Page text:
On October 7, 2013, Defendant was sentenced to 228 months in prison, followed by a five-year term of supervised release, and a $500 special assessment. In arriving at Defendant's sentence, the district court found that his total offense level under the United States Sentencing Guidelines for Counts One through Four was 34, with a criminal history category of II. The Defendant's criminal history category was calculated based upon prior convictions detailed in paragraphs 61, 62 and 65 of his Presentenced Investigation Report (“PSR”), which is filed under seal in ECF No. 100. A guideline offense level of 34 and a criminal history category of II resulted in a sentencing guideline range of 168-210 months in prison. Defendant was sentenced at the bottom of the guideline range for Counts One through Four. Defendant was also subject to a consecutive five-year (60 month) sentence on the firearm offense in Count Five.

         On October 9, 2013, Defendant filed an appeal in the United States Court of Appeals for the Fourth Circuit asserting that the district court erred when it denied his motion to suppress. On April 9, 2014, the Fourth Circuit affirmed the district court's judgment and found no error in the district court's determination of the reasonableness of the search of defendant's house. United States v. Woods, No. 13-4791, 565 Fed.Appx. 259 (4th Cir. Apr. 9, 2014) (also docketed as ECF No. 108).

         On October 21, 2014, Defendant filed the instant section 2255 motion, asserting the following grounds for relief:

1. The prosecution withheld Brady material regarding a government witness and the agent's notes of the witness's debriefing and the redacted transcript of his debriefing, in violation of the Fifth Amendment right to due process.
2. The search of the front porch was in violation of the Fourth Amendment against unreasonable searches and should have been suppressed.
3. The prosecution violated the Sixth Amendment Confrontation Clause by using perjured testimony.
4. Ineffective assistance of appellate counsel due to his failure to investigate deficiencies of the presentence report and failure to send documents to Defendant that were requested in preparation of further litigation of conviction.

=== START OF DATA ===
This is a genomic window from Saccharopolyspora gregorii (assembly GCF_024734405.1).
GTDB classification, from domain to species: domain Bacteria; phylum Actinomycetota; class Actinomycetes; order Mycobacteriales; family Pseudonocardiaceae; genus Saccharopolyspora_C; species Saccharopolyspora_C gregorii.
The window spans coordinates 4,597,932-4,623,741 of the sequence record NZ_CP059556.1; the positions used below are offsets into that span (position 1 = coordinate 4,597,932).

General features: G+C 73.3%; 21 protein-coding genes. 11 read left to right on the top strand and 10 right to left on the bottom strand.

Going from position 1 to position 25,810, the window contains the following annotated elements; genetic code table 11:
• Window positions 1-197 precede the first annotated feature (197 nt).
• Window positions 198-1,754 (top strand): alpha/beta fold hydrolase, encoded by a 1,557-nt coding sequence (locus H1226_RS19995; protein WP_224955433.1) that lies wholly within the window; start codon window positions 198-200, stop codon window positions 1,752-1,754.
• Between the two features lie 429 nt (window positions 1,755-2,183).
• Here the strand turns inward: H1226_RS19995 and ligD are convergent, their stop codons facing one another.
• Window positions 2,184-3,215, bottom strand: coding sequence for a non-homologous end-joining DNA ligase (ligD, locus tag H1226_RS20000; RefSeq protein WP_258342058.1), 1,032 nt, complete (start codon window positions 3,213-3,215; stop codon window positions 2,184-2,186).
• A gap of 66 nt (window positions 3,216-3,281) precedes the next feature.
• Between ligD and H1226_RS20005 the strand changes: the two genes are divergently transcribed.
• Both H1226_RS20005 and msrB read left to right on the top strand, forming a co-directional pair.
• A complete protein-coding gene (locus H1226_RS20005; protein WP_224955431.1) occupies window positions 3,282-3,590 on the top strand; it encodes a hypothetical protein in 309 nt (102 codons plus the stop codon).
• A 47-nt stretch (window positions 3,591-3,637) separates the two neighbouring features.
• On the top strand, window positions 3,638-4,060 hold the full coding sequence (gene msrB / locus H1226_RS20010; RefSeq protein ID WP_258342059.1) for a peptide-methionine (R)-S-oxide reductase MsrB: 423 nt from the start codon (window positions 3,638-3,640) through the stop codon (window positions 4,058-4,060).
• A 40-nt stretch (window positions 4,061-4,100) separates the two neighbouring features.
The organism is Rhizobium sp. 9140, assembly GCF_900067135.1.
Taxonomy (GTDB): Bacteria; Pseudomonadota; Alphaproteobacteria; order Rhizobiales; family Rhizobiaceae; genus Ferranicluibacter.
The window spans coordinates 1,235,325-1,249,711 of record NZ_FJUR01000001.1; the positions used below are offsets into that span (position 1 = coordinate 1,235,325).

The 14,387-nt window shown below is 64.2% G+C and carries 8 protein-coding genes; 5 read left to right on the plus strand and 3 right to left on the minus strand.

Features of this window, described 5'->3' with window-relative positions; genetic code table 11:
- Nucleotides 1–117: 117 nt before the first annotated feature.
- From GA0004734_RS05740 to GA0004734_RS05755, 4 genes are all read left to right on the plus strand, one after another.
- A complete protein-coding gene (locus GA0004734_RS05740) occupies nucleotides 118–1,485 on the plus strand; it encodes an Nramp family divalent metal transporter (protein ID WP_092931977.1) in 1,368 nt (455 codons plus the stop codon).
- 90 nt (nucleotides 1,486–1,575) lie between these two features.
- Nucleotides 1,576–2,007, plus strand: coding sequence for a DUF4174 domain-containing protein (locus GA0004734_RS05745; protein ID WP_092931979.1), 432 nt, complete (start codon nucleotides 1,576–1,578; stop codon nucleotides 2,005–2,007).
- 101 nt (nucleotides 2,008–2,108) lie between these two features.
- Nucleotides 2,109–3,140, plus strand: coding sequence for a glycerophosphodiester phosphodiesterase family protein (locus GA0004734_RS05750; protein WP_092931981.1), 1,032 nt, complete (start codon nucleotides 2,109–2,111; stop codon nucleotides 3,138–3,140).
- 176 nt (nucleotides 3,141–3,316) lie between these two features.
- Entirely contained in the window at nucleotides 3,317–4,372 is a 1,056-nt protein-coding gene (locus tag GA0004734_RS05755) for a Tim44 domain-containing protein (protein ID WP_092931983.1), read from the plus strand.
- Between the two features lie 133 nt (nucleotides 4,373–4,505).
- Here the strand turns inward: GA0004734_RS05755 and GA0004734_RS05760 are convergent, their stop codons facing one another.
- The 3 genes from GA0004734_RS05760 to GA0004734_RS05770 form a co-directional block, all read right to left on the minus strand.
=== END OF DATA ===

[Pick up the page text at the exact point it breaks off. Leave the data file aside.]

(ECF No. 112 at 4-5).

         On January 14, 2016, Defendant filed a motion to amend his section 2255 motion seeking to add a fifth ground for relief, which states as follows:

5. Government violated due process guarantees by overstepping state jurisdiction in a state criminal matter. The State of West Virginia had jurisdiction, and by assuming jurisdiction without letting state arraign petitioner violated petitioner's rights under due process.

(ECF No. 118).

         On May 4, 2016, pursuant to the undersigned's Order, the United States of America (hereinafter “the Government”) filed a Response to Defendant's section 2255 motion. (ECF No. 126). Then, more than a month later, and nearly two years after filing his initial motion, on June 22, 2016, Defendant filed two Affidavits in support of his section 2255 motion (ECF Nos. 127 and 128), and another motion, titled “28 U.S.C. § 2255 Motion to Correct Sentence” (ECF No. 129), which was docketed as another motion to amend the section 2255 motion. The single issue raised in this second motion to amend appears to be an expansion of Defendant's claim of ineffective assistance of appellate counsel raised in Ground Four of his initial section 2255 motion, which is further supported by Defendant's Affidavits. The second motion to amend asserts, in pertinent part, as follows:

Petitioner's sentence was in violation of his substantial rights and must be corrected, due to his appellate counsel's negligence in looking into his criminal history. Petitioner's appellate counsel never once contacted his previous attorney for charges that his presentence report's information consisted of after Petitioner specifically informed him of a defect in his presentence report.

(Id. at 1). In support of this claim, Defendant relies upon Molina-Martinez v. UnitedStates, 136 S.Ct. 1338 (2016), a decision addressing whether an incorrect sentencing guideline calculation constituted ...


Buy This Entire Record For $7.95

Download the entire decision to receive the complete text, official citation,
docket number, dissents and concurrences, and footnotes for this case.

Learn more about what you receive with purchase of this case.